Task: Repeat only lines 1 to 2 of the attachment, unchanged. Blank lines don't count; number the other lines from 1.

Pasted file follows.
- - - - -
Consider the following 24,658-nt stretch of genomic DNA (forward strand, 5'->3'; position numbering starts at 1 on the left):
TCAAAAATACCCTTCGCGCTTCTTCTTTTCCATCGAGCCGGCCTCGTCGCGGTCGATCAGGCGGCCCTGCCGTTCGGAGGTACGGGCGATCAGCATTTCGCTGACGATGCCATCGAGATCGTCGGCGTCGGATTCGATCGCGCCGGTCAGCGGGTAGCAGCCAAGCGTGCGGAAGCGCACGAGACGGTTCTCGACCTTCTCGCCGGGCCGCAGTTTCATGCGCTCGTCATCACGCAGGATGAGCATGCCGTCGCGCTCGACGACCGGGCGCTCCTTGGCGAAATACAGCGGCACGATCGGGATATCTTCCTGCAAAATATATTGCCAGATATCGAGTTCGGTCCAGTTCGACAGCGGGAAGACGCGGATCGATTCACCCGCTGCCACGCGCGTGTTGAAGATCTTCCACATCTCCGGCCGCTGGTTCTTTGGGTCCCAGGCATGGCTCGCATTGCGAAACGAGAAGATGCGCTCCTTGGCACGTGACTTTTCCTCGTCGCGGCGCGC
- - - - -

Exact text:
Consider the following 24,658-nt stretch of genomic DNA (forward strand, 5'->3'; position numbering starts at 1 on the left):
TCAAAAATACCCTTCGCGCTTCTTCTTTTCCATCGAGCCGGCCTCGTCGCGGTCGATCAGGCGGCCCTGCCGTTCGGAGGTACGGGCGATCAGCATTTCGCTGACGATGCCATCGAGATCGTCGGCGTCGGATTCGATCGCGCCGGTCAGCGGGTAGCAGCCAAGCGTGCGGAAGCGCACGAGACGGTTCTCGACCTTCTCGCCGGGCCGCAGTTTCATGCGCTCGTCATCACGCAGGATGAGCATGCCGTCGCGCTCGACGACCGGGCGCTCCTTGGCGAAATACAGCGGCACGATCGGGATATCTTCCTGCAAAATATATTGCCAGATATCGAGTTCGGTCCAGTTCGACAGCGGGAAGACGCGGATCGATTCACCCGCTGCCACGCGCGTGTTGAAGATCTTCCACATCTCCGGCCGCTGGTTCTTTGGGTCCCAGGCATGGCTCGCATTGCGAAACGAGAAGATGCGCTCCTTGGCACGTGACTTTTCCTCGTCGCGGCGCGC